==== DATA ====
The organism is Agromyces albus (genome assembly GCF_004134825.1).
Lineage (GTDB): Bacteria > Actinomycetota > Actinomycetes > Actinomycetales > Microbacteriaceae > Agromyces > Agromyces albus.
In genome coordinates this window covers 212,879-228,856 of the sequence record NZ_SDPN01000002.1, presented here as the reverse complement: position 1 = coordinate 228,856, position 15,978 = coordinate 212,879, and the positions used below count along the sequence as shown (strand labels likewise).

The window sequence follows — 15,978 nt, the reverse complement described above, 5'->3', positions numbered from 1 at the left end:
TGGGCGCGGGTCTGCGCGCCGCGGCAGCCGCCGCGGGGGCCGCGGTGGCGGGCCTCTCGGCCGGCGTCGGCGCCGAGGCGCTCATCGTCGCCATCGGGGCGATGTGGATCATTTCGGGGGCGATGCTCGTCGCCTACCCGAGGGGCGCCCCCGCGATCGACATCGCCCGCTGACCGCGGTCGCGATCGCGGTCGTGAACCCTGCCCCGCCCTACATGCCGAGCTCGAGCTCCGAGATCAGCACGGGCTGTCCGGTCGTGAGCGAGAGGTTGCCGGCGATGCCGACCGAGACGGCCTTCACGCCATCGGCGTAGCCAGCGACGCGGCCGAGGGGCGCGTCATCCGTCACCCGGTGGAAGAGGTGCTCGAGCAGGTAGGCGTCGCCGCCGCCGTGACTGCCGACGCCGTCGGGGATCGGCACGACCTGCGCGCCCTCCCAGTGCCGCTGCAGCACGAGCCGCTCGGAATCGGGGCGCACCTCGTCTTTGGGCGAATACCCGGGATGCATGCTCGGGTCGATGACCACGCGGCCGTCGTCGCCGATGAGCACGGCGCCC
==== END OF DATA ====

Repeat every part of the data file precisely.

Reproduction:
The organism is Agromyces albus (genome assembly GCF_004134825.1).
Lineage (GTDB): Bacteria > Actinomycetota > Actinomycetes > Actinomycetales > Microbacteriaceae > Agromyces > Agromyces albus.
In genome coordinates this window covers 212,879-228,856 of the sequence record NZ_SDPN01000002.1, presented here as the reverse complement: position 1 = coordinate 228,856, position 15,978 = coordinate 212,879, and the positions used below count along the sequence as shown (strand labels likewise).

The window sequence follows — 15,978 nt, the reverse complement described above, 5'->3', positions numbered from 1 at the left end:
TGGGCGCGGGTCTGCGCGCCGCGGCAGCCGCCGCGGGGGCCGCGGTGGCGGGCCTCTCGGCCGGCGTCGGCGCCGAGGCGCTCATCGTCGCCATCGGGGCGATGTGGATCATTTCGGGGGCGATGCTCGTCGCCTACCCGAGGGGCGCCCCCGCGATCGACATCGCCCGCTGACCGCGGTCGCGATCGCGGTCGTGAACCCTGCCCCGCCCTACATGCCGAGCTCGAGCTCCGAGATCAGCACGGGCTGTCCGGTCGTGAGCGAGAGGTTGCCGGCGATGCCGACCGAGACGGCCTTCACGCCATCGGCGTAGCCAGCGACGCGGCCGAGGGGCGCGTCATCCGTCACCCGGTGGAAGAGGTGCTCGAGCAGGTAGGCGTCGCCGCCGCCGTGACTGCCGACGCCGTCGGGGATCGGCACGACCTGCGCGCCCTCCCAGTGCCGCTGCAGCACGAGCCGCTCGGAATCGGGGCGCACCTCGTCTTTGGGCGAATACCCGGGATGCATGCTCGGGTCGATGACCACGCGGCCGTCGTCGCCGATGAGCACGGCGCCC